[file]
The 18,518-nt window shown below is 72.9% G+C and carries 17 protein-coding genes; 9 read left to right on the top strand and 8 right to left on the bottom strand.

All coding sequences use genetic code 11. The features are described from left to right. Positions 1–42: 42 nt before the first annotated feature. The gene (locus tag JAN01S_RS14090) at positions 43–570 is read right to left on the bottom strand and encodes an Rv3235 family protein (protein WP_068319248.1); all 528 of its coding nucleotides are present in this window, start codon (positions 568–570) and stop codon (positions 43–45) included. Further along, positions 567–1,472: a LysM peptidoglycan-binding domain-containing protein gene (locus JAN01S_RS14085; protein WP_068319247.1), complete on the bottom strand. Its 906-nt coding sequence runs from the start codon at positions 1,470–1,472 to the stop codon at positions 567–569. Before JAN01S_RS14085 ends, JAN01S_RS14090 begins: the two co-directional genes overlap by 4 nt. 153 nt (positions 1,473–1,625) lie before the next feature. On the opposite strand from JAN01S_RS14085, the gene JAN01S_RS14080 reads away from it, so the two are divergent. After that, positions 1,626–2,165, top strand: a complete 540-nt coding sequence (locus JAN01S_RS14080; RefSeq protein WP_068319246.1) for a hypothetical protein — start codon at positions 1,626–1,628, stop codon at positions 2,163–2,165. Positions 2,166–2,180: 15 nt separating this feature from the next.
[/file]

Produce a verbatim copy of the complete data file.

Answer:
The 18,518-nt window shown below is 72.9% G+C and carries 17 protein-coding genes; 9 read left to right on the top strand and 8 right to left on the bottom strand.

All coding sequences use genetic code 11. The features are described from left to right. Positions 1–42: 42 nt before the first annotated feature. The gene (locus tag JAN01S_RS14090) at positions 43–570 is read right to left on the bottom strand and encodes an Rv3235 family protein (protein WP_068319248.1); all 528 of its coding nucleotides are present in this window, start codon (positions 568–570) and stop codon (positions 43–45) included. Further along, positions 567–1,472: a LysM peptidoglycan-binding domain-containing protein gene (locus JAN01S_RS14085; protein WP_068319247.1), complete on the bottom strand. Its 906-nt coding sequence runs from the start codon at positions 1,470–1,472 to the stop codon at positions 567–569. Before JAN01S_RS14085 ends, JAN01S_RS14090 begins: the two co-directional genes overlap by 4 nt. 153 nt (positions 1,473–1,625) lie before the next feature. On the opposite strand from JAN01S_RS14085, the gene JAN01S_RS14080 reads away from it, so the two are divergent. After that, positions 1,626–2,165, top strand: a complete 540-nt coding sequence (locus JAN01S_RS14080; RefSeq protein WP_068319246.1) for a hypothetical protein — start codon at positions 1,626–1,628, stop codon at positions 2,163–2,165. Positions 2,166–2,180: 15 nt separating this feature from the next.